There have been many changes to California unemployment laws in the last year due to the pandemic.
In 2020, Governor Gavin Newsom signed a few executive orders in response to the federal Families First Response Act, including N-51-20, which provided sick leave to food service workers, and AB 1867 which extended that paid sick leave to employers with 500 or more employees.
When the Families First Response Act expired at the end of 2020, different counties and states revised their sick leave laws including California. The latest revision occurred on March 19, 2021 when Governor Newsom established a new more expansive COVID – 19 Supplemental Paid Sick Leave (SB 95) program which:
- Grants employees up to two weeks (80 hours) of paid leave
- Applies to all employers with more than 25 employees
- Begins (retroactively) January 1, 2021 – September 30, 2021
Under SB – 95, employees qualify for paid sick leave if they are:
- Experiencing COVID – 19 symptoms
- Going to an appointment for COVID- 19 vaccine
- Are told to self-quarantine by a doctor
- Caring for a child because of a pandemic related school closure
- Caring for a family member experiencing COVID -19 symptoms
Full-time employees (employees scheduled to work 40 hours per week) are eligible for up to 80 hours of sick leave under SB – 95. Part-time employees are able to receive a leave amount equal to the number of hours they work in a two week period.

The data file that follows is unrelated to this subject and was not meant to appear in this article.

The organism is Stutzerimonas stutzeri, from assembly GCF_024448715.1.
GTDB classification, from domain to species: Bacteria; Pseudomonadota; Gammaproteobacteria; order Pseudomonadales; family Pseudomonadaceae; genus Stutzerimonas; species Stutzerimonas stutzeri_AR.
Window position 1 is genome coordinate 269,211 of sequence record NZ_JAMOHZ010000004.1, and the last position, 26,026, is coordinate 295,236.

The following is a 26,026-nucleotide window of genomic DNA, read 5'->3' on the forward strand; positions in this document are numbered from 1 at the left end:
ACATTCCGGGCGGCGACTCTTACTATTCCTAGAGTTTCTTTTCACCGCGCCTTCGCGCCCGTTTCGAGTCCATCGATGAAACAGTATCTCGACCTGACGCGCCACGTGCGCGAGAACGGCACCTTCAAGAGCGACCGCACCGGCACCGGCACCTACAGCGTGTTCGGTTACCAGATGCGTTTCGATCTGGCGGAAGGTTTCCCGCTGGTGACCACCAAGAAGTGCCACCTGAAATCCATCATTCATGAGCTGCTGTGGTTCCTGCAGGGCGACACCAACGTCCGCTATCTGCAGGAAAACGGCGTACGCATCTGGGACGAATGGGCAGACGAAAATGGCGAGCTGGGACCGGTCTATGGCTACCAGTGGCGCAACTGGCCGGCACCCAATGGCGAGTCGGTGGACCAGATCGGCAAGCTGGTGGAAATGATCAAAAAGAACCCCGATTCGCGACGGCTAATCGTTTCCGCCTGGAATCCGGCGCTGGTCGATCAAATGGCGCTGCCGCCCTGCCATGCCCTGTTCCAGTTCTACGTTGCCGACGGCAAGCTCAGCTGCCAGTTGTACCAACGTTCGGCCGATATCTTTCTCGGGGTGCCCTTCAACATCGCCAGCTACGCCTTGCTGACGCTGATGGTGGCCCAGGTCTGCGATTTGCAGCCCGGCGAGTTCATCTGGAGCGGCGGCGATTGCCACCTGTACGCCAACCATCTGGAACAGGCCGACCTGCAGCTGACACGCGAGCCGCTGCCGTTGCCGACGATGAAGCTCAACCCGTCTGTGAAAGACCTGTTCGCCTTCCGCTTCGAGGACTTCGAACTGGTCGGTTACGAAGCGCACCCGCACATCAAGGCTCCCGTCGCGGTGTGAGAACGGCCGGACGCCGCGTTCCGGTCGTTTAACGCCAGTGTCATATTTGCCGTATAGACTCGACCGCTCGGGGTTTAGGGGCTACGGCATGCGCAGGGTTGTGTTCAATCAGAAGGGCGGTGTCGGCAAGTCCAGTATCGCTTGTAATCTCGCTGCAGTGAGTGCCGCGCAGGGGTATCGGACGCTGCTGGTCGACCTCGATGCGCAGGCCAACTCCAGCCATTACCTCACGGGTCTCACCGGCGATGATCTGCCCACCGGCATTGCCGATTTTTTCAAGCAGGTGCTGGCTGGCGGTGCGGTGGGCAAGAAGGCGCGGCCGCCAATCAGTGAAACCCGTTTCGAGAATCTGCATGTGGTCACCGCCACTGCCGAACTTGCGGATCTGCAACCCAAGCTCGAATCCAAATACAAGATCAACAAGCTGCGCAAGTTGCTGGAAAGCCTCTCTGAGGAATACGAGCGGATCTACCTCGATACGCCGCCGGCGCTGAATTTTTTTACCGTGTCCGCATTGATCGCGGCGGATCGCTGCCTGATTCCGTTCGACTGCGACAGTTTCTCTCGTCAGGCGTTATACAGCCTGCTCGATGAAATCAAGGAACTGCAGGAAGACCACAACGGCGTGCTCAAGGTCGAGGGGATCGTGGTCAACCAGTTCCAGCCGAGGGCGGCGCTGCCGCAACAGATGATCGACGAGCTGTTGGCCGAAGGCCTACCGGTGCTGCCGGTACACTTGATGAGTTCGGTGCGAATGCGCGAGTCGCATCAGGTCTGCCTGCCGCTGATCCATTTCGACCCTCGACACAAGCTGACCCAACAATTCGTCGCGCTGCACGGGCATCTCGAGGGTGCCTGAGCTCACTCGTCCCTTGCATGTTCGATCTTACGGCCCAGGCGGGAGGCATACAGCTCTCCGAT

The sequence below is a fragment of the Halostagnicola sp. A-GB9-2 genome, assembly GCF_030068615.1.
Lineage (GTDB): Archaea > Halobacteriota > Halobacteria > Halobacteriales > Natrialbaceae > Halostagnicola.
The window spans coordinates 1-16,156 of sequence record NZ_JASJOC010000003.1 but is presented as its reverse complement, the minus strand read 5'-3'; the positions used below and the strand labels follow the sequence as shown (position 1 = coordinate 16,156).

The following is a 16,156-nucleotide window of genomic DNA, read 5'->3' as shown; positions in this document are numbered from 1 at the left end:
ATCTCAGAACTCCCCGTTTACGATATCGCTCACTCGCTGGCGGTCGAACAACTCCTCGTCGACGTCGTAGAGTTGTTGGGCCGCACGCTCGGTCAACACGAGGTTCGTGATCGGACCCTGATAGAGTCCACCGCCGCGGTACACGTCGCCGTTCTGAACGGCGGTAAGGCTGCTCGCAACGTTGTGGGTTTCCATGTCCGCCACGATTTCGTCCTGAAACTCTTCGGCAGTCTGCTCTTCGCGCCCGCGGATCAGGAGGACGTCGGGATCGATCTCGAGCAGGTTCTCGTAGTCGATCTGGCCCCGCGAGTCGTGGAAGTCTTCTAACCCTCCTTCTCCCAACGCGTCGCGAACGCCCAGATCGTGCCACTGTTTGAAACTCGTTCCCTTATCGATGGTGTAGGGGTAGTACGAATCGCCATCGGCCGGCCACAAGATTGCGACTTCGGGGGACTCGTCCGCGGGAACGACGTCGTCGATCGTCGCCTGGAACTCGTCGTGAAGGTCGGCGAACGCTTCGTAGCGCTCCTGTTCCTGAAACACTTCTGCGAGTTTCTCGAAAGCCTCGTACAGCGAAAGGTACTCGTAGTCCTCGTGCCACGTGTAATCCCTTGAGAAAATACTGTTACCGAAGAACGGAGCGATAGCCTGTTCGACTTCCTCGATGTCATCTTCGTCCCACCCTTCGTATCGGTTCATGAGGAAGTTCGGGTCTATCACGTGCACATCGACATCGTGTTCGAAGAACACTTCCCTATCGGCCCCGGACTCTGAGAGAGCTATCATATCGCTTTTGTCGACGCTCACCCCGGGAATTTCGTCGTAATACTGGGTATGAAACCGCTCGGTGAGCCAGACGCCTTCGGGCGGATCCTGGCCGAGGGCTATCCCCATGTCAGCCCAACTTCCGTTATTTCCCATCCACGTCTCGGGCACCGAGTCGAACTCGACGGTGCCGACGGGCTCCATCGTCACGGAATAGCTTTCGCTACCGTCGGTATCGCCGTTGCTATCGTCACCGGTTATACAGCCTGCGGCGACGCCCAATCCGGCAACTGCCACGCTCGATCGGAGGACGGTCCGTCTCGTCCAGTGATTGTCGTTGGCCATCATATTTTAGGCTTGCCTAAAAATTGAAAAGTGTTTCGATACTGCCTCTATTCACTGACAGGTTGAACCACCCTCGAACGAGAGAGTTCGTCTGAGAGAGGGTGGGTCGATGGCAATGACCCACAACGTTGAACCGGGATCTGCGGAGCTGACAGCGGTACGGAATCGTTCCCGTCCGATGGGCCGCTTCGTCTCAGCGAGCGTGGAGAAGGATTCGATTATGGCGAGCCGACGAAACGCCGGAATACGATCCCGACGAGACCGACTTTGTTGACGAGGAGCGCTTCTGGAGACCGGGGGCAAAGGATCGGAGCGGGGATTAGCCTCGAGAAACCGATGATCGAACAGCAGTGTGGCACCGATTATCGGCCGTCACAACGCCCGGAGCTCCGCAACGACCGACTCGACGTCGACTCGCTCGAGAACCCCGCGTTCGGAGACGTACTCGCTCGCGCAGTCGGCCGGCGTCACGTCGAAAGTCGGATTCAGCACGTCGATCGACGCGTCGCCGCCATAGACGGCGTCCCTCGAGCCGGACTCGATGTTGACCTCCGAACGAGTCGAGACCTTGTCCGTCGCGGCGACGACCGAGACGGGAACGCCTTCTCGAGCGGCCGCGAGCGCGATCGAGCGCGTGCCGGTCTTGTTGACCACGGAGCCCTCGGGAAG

The rate of pay differs between exempt and non-exempt employees. Exempt employees rate is calculated the same way the employer calculates wages for other forms of paid leave.
Non- exempt employees must receive the highest rates of:
- The state minimum wage.
- The local minimum wage.
- Calculated by dividing employee’s total wages by total number of hours worked in full pay periods.
- Calculated as a regular workweek rate of pay in which employee uses supplemental paid sick leave.
Employers must give notice, in writing, to their employees about their rights under AB – 95. The supplemental paid sick leave must be shown in wage statements and distinctly separated from other paid sick days.
Dates and Expiration
The bill is set to be effective between the dates of January 1, 2021 and September 30, 2021. But as the bill was signed March 28, 2021, the bill is in in effect retroactively, meaning that employers will have to make payments for leave that was taken between January 1 and March 28.
Although this sick leave law expires on September 30, 2021, employees already taking this supplemental leave may continue to do so past its expiration.